Clarence Lee Williams said he watched in agony as the Cypress Street Viaduct collapsed "like dominoes" around him as he sat in his 1986 Nissan pickup when the Loma Prieta, Calif. earthquake hit.
In a panic, he backed up to escape and smacked into "a falling piece of rubbish," he later wrote to state officials. He switched gears but plowed straight into another "boulder-size" chunk of concrete.To make matters worse, his paraplegic brother, Quincy, was in a 1970 Mercedes-Benz a few hundred feet away with concrete blocks falling about him. Pretty dramatic stuff. But according to state officials who investigated the Williams' $9,263 in claims, the brothers weren't anywhere near the Cypress structure when the earthquake hit on Oct. 17 and were just looking for a way to repair unrelated damage to their vehicles on the state's tab.
"They saw the state as if it's going to give away money," and figured why not "just get in line," said California Highway Patrol officer Sally Mitchell, who arrested the Williams brothers last month on suspicion of filing false claims against the state.
The Williams' claims are two of 24 dubbed "suspicious" by the CHP and the state's claims adjusters, who are charged with examining nearly 400 separate filings made in connection with the Cypress and Bay Bridge collapses during the 1989 earthquake.
California has set up a special fund to pay legitimate claims of survivors of the 43 people who died and of the scores of others who were injured or whose property was damaged.
To date, three arrests for suspected false claims have been made, and a warrant has been issued in a fourth case.
About two-thirds of the "suspicious" cases are more difficult to investigate because the claimants said they suffered only emotional damage after being in the vicinity of Cypress Street or the bridge and didn't claim any physical injury or damage to their vehicles.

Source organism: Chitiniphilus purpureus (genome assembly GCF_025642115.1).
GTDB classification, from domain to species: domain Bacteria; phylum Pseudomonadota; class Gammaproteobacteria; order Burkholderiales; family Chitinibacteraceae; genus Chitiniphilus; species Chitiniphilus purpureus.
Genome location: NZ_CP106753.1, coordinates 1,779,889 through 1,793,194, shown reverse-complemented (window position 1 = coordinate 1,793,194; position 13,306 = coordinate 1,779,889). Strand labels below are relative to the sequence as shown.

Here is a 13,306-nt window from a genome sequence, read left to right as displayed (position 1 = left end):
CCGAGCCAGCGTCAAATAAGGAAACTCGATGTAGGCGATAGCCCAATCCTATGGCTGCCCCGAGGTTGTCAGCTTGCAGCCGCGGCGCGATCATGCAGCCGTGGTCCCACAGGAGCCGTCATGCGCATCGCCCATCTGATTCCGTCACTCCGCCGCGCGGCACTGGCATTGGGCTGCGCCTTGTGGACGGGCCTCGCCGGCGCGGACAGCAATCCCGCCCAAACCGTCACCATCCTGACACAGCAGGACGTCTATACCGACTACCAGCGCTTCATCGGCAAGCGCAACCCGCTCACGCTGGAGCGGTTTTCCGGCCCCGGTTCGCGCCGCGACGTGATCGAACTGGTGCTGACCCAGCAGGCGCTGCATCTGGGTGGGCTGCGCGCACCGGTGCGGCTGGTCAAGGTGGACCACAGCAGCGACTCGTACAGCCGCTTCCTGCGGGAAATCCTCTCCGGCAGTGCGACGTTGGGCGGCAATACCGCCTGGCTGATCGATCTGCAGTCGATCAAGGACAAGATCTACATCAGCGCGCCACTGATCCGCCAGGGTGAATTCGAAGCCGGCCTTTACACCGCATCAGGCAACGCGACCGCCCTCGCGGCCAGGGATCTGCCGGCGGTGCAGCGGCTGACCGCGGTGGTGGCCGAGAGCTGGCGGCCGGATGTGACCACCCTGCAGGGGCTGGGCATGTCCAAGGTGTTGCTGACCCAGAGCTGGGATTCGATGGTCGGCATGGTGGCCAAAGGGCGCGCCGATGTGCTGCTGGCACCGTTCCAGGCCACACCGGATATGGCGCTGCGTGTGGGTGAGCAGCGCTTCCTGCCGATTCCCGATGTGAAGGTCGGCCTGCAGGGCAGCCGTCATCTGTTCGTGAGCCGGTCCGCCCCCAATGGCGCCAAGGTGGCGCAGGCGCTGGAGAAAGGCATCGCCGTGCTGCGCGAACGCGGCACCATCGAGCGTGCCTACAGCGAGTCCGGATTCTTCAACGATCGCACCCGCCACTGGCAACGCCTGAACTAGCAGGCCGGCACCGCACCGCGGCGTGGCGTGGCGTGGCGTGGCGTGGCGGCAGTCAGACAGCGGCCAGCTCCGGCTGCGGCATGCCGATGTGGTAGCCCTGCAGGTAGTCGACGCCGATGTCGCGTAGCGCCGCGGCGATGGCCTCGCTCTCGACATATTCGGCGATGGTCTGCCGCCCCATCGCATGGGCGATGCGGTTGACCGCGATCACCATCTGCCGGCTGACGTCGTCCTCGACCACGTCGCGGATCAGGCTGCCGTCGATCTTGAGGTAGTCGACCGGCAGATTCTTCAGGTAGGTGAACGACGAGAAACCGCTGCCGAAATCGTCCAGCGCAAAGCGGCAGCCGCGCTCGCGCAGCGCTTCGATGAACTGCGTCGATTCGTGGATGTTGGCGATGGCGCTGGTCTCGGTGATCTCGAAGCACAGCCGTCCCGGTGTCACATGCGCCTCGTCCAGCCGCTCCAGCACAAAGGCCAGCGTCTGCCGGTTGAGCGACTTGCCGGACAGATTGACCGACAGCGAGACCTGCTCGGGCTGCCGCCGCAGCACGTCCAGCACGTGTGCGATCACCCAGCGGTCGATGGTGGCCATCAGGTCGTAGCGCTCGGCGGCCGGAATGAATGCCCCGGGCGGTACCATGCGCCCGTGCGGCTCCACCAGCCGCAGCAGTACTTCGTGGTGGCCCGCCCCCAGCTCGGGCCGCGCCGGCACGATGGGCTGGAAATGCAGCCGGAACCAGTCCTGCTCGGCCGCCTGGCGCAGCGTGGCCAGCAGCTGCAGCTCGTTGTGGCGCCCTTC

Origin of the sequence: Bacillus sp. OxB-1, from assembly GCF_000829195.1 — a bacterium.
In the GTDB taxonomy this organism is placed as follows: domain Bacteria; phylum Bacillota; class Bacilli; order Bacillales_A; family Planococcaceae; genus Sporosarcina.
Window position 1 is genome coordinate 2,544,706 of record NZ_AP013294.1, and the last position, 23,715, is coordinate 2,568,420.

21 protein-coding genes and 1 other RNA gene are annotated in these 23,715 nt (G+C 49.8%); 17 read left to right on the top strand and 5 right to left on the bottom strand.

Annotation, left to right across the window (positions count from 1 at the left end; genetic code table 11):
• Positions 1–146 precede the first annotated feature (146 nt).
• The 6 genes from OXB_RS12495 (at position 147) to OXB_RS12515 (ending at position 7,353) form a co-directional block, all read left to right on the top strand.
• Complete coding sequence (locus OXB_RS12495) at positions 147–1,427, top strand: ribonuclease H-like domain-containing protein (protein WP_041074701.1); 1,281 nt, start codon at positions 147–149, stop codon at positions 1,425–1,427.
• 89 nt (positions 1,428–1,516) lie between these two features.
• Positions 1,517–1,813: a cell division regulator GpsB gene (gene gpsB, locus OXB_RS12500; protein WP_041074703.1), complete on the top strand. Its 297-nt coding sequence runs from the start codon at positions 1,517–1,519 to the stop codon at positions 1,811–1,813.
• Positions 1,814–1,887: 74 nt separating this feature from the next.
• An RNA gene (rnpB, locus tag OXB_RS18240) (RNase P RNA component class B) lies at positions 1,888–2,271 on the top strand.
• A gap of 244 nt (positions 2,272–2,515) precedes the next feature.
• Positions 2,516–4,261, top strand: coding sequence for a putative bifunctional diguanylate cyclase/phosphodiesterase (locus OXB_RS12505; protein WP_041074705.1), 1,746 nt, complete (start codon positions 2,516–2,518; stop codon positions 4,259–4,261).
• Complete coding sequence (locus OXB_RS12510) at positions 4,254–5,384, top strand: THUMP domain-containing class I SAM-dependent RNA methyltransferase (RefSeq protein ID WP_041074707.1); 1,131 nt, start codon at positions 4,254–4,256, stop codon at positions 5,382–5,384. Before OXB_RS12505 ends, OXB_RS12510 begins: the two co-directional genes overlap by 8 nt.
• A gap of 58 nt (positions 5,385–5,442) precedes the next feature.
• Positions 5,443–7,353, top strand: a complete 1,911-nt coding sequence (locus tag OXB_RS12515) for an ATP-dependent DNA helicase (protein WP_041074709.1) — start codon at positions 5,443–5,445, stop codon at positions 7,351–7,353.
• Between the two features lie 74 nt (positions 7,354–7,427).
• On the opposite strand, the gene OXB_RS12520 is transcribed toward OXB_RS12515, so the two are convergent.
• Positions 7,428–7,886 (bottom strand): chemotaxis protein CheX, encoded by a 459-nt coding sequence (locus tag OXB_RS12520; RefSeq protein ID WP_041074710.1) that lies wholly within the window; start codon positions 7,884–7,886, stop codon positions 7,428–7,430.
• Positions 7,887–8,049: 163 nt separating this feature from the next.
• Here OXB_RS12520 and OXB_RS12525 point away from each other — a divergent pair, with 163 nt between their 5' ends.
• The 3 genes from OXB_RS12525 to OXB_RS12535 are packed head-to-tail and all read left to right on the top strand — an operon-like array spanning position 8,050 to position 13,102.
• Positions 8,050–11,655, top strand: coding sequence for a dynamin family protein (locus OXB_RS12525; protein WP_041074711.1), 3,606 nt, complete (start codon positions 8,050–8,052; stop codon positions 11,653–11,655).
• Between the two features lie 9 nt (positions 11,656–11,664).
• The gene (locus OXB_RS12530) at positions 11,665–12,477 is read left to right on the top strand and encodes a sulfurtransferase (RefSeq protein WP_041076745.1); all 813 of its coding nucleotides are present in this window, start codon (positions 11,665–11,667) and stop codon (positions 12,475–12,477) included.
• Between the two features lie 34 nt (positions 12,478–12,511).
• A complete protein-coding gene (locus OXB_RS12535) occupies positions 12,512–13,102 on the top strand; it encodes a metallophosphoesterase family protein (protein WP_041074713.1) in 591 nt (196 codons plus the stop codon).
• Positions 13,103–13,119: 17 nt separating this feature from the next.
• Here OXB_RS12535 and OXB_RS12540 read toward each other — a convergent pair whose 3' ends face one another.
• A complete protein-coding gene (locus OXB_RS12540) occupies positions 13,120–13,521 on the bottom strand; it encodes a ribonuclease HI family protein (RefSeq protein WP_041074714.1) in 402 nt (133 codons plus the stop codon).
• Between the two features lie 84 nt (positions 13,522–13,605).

According to court documents filed in connection with the Williams case, Quincy Williams, 23, admitted in May that his brother's story was fraudulent after state officials rejected their claims. But Quincy maintained his own damages were legitimate. Quincy said his brother's truck was actually damaged in San Pablo in 1988 but never was fixed.
Officer Mitchell said Clarence Williams, 25, claimed after his arrest that he was "railroaded" by his brother into making up the story and admitted he was on an AC Transit bus during the earthquake. Clarence said Quincy - who has no use of his legs because of a gunshot wound to his spine but still drives by depressing the gas and brake pedals with a cane - was at home in San Pablo during the quake.
CHP and adjusters' reports said they focused on the Williams brothers from the outset because the two never had their stories straight, even on such basic issues as whether they were headed north or south. An incredulous Ms. Mitchell stated in her report that she found it "amazing that Clarence was one of the privileged few able to find a working phone line after the quake and get through to his party on two separate calls."
Clarence told investigators he reached his mother and a tow truck driver minutes after 5:04 p.m.
In another case, Adrienne Lynette Thomas, 24, of Richmond, Calif., was arrested this month on suspicion of filing a fraudulent $2,000 claim for repairs to her 1989 Chevrolet Beretta. Ms. Thomas said she was beneath the Cypress viaduct at 12th Street when a broken pillar smashed the rear of her car and flattened her tires.
But the CHP said the Cypress viaduct only fell apart north of 14th Street, and the Vallejo body shop at which Ms. Thomas said her car was fixed denied ever doing the work.